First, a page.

Researchers can work out the hair and eye color of ancient and recently deceased humans by looking only at DNA extracted from their skeletal remains, according to a study published this week (January 14) in
Comparing the genomes of thousands of people, previous studies have identified 24 genetic variations—known as single nucleotide polymorphisms (SNPs)—linked to hair and eye color. Now, researchers at Jagiellonian University in Kraków, Poland, tested this collection of SNPs, called the HIrisPlex assay, on DNA extracted from contemporary bone samples, as well as teeth collected from people that passed away in the 1940s and during medieval times.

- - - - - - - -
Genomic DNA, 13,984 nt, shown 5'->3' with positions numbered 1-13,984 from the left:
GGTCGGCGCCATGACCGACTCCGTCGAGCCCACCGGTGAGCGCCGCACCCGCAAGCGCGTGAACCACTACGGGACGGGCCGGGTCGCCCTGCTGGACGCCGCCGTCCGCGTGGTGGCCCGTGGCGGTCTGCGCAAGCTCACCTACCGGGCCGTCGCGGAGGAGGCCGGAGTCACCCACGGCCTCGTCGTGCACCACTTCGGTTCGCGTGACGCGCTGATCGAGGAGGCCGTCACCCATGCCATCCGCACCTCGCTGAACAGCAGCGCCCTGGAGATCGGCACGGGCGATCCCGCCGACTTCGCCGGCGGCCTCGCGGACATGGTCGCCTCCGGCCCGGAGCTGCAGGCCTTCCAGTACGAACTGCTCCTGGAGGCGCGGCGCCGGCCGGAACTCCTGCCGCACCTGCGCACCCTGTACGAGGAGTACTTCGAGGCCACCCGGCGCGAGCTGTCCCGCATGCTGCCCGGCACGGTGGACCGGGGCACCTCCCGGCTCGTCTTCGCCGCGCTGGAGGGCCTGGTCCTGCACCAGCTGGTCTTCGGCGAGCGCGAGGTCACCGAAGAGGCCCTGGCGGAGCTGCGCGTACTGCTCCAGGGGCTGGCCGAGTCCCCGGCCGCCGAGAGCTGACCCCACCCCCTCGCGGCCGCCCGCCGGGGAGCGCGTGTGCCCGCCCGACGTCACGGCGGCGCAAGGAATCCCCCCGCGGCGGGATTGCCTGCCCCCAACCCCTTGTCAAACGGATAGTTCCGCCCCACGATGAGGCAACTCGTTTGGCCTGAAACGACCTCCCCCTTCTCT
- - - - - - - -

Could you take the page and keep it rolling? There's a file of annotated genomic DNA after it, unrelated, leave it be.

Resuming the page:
Their analysis predicted that General Wladyslaw Sikorski, the commander-in-chief of the Polish Armed Forces during the Second World War and the prime minister of the exiled Polish government who died in a plane crash in 1943, had blond hair and blue eyes. Portraits painted after his death and written documents verified the prediction. The researchers also analyzed a partial DNA profile from a medieval woman buried in a crypt of a Benedictine Abbey near Kraków. The results indicated that she had dark blond or brown hair and brown eyes, though such predictions could not be verified.
The authors claim to have shown that the HIrisPlex system is “suitable, sufficiently sensitive and robust to successfully predict eye and hair colour from ancient and contemporary skeletal remains.” They say it will help determine what our ancient ancestors may have looked like, and will be useful for routine forensic applications.